FL law firm fires 14 employees because they all wore orange
From The Department of Because They Can! Orlando Sentinel:
Four workers tell the story this way: For the past few months, some employees have worn orange shirts on pay-day Fridays so they'd look like a group when they went out for happy hour.
This Friday, 14 workers wearing orange shirts were called into a conference room, where an executive said he understood there was a protest involving orange, the employees were wearing orange, and they all were fired.
The really increasingly excellent Yahoo News gives more detail:
Orange is widely considered to be one of the most visible colors to the human eye. Orange vests are worn by most hunters as a safety precaution and by school crossing guards. Most prisoners are required to wear orange jump suits.
The color orange is arguably Florida's defining color. The self-described "Sunshine State" is widely known for its orange juice exports.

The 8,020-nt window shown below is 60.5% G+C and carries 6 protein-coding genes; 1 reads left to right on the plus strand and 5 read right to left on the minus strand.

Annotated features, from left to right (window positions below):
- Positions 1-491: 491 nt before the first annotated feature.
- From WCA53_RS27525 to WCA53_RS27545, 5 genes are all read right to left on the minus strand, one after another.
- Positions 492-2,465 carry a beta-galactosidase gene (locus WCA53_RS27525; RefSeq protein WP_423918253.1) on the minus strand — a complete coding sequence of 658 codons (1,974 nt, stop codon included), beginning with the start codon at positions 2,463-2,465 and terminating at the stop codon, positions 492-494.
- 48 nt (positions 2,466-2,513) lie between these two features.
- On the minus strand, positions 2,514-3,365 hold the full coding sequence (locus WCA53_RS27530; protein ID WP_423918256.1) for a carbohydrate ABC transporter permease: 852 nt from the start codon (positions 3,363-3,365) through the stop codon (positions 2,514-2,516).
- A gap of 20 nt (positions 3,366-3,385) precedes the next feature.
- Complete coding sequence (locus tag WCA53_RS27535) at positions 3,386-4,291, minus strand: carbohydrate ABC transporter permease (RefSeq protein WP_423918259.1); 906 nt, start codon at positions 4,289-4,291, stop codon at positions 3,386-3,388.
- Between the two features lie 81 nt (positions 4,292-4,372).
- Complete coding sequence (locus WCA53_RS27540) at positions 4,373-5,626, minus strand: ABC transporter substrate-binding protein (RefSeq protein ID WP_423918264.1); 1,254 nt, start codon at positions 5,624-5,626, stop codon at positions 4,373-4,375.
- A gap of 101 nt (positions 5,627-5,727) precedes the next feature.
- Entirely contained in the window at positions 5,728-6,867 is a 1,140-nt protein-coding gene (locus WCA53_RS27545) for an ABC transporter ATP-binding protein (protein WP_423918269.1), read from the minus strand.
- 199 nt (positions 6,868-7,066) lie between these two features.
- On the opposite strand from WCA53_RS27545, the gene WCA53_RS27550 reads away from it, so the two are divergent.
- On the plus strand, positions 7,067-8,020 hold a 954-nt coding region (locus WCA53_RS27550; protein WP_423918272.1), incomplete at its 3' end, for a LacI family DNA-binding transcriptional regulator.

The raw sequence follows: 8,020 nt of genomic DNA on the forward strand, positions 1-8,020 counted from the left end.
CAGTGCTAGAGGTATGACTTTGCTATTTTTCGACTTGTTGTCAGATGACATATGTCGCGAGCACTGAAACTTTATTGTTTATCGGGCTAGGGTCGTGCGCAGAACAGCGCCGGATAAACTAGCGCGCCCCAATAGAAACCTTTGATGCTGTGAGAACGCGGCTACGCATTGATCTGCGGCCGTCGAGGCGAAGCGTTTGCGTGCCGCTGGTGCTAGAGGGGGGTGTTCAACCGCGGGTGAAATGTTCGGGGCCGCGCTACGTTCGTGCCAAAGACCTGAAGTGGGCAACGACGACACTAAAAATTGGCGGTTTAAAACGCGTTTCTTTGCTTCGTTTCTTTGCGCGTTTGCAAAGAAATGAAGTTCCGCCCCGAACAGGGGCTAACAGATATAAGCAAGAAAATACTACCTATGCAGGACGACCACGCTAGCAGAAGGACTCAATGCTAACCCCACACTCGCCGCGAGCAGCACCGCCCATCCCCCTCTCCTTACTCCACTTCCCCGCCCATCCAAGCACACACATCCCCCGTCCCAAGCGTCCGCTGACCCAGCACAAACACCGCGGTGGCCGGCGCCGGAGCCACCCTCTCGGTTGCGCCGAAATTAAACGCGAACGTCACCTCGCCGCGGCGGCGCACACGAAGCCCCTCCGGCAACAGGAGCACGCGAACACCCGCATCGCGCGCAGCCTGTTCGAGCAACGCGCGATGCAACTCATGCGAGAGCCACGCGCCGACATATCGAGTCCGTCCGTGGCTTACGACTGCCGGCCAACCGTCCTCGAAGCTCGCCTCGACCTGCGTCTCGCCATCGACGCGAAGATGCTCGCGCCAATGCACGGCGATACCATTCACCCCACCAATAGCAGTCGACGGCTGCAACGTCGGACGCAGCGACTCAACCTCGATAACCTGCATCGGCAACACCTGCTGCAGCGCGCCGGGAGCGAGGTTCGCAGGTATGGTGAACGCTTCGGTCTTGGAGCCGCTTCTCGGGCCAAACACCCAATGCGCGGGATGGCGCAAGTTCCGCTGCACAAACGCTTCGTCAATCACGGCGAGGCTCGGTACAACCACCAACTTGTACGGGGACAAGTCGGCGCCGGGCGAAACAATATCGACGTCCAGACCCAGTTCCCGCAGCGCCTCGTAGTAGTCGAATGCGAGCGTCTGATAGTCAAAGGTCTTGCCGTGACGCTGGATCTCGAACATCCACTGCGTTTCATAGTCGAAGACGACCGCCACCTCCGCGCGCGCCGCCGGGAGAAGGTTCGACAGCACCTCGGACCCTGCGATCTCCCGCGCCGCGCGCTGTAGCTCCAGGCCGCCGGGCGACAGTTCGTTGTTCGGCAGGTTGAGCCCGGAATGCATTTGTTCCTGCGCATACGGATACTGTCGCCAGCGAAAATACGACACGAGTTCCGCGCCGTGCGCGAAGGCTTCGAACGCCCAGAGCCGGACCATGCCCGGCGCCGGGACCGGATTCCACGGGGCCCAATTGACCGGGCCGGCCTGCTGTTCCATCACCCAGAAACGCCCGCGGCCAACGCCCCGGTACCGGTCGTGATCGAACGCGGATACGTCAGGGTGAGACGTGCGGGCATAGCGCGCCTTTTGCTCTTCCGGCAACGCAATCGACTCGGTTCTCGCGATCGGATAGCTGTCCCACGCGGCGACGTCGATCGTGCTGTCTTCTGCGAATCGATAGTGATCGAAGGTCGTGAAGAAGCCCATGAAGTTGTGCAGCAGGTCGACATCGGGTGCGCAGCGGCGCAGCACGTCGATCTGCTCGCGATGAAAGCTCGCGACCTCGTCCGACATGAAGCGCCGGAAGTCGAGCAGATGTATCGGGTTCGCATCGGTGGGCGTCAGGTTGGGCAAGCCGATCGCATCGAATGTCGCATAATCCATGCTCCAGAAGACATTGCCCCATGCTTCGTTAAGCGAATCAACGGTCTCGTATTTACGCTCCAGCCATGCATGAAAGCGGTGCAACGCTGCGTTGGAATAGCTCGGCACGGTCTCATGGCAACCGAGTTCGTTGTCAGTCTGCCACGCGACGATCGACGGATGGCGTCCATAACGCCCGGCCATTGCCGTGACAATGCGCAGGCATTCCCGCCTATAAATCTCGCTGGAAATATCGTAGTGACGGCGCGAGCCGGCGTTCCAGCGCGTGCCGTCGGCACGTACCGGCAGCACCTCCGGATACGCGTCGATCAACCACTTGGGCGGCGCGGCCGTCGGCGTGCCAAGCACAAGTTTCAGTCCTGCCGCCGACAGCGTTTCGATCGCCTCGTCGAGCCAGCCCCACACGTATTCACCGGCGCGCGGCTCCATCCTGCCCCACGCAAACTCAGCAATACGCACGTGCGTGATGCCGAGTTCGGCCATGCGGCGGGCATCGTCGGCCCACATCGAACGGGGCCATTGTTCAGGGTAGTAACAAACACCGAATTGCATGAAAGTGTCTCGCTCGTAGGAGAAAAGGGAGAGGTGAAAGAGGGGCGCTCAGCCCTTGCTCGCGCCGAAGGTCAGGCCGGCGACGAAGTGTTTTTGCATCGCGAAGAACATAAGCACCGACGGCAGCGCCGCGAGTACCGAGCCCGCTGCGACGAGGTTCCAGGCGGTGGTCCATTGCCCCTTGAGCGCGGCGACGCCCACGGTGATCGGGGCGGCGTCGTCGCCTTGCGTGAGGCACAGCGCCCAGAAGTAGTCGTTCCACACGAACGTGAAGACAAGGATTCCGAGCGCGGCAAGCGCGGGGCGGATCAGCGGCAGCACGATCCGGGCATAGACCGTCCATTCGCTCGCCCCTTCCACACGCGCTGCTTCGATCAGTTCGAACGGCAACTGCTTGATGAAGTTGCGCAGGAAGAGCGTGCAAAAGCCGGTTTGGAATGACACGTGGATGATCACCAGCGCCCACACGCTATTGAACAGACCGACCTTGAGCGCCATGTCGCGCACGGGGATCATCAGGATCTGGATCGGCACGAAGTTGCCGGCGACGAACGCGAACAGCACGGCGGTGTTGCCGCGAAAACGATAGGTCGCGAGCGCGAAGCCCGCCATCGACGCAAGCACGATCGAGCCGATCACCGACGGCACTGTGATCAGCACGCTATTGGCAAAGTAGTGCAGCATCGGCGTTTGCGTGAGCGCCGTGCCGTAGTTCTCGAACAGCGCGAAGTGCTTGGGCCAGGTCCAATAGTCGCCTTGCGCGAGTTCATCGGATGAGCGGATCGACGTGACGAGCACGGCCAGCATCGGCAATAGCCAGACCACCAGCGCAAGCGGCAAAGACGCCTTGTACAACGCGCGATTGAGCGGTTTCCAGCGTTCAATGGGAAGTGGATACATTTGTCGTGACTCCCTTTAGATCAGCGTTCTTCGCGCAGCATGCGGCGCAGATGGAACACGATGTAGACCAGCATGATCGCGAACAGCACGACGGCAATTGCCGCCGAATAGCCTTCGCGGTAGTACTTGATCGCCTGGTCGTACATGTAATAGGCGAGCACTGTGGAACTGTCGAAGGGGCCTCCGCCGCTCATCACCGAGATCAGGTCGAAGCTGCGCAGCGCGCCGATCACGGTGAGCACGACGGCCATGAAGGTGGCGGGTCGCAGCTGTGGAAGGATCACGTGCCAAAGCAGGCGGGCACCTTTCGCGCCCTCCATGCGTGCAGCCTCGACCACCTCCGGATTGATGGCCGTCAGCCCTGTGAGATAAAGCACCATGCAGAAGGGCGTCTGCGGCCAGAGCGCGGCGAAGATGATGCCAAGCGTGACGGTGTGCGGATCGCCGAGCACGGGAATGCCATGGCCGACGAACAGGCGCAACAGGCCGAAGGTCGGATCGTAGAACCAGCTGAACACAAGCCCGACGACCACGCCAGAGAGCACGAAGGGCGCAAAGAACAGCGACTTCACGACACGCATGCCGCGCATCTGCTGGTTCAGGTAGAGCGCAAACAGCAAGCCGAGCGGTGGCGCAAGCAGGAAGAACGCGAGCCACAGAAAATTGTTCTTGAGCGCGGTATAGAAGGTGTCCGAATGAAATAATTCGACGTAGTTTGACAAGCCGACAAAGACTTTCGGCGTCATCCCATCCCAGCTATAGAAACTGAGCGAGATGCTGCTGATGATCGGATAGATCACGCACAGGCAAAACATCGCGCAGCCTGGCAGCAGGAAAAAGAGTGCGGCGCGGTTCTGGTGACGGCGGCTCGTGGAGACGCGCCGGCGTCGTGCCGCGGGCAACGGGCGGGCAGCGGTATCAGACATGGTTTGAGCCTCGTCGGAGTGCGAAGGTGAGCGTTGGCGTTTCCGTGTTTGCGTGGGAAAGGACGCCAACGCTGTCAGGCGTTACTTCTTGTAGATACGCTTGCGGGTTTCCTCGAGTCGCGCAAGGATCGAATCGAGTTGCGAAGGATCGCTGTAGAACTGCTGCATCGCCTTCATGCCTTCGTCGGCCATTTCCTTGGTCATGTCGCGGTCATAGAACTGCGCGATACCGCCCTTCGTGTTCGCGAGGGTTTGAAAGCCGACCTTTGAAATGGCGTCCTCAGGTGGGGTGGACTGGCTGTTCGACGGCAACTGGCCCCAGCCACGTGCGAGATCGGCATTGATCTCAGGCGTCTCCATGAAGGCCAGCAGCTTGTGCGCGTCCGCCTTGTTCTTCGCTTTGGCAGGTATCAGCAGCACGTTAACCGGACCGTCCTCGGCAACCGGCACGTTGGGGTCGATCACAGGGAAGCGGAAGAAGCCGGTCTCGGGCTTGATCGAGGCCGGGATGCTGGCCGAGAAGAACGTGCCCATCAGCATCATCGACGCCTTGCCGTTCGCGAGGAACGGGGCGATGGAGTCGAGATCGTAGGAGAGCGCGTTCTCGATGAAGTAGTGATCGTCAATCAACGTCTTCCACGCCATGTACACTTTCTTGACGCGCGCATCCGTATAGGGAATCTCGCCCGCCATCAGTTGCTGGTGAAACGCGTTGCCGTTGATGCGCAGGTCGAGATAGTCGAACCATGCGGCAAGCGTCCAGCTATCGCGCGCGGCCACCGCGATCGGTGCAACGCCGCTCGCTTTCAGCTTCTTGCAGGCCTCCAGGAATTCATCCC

The law offices of Elizabeth R. Wellborn, P.A. [the site is down at of Monday at 4:47PM] offered "no comment" to Sun-Sentinel reporter Doreen Hemlock, but four ex-employees tell the paper they were simply wearing their orange shirts to celebrate "pay day" and the upcoming Friday group happy hour.
"There is no office policy against wearing orange shirts. We had no warning. We got no severance, no package, no nothing," Lou Erik Ambert told the paper. "I feel so violated."
Ironically, had the employees been wearing orange as a form of protest, it would have been illegal to fire them, ABC News reports.
After the 14 employees were fired, an executive said anyone wearing orange for an "innocent reason" should speak up. At least one employee immediately denied any involvement or knowledge of a protest and explained the happy hour color coordination. Nonetheless, they were still fired.
"I'm a single mom with four kids, and I'm out of a job just because I wore orange today," Meloney McLeod told the paper.
And there's really nothing anyone can do about the terminations since Florida is an at-will state.
Another hell in Florida. Eesh.
NOTE This post is interesting; it details one guy's foreclosure. Wellborn (search the page) makes a brief appearance, allegedly allegedly allegedly Wellborn had “friends at the courthouse” who would “speed your eviction." Is that normal practice? The poster claims this material is on Wellborn's website but, alas, her website is throwing an Error 503 right now (5:01PM). Now, to be fair, I checked 4closurefraud.org without result, so she's not a Stern-level bad actor. Still, interesting, no?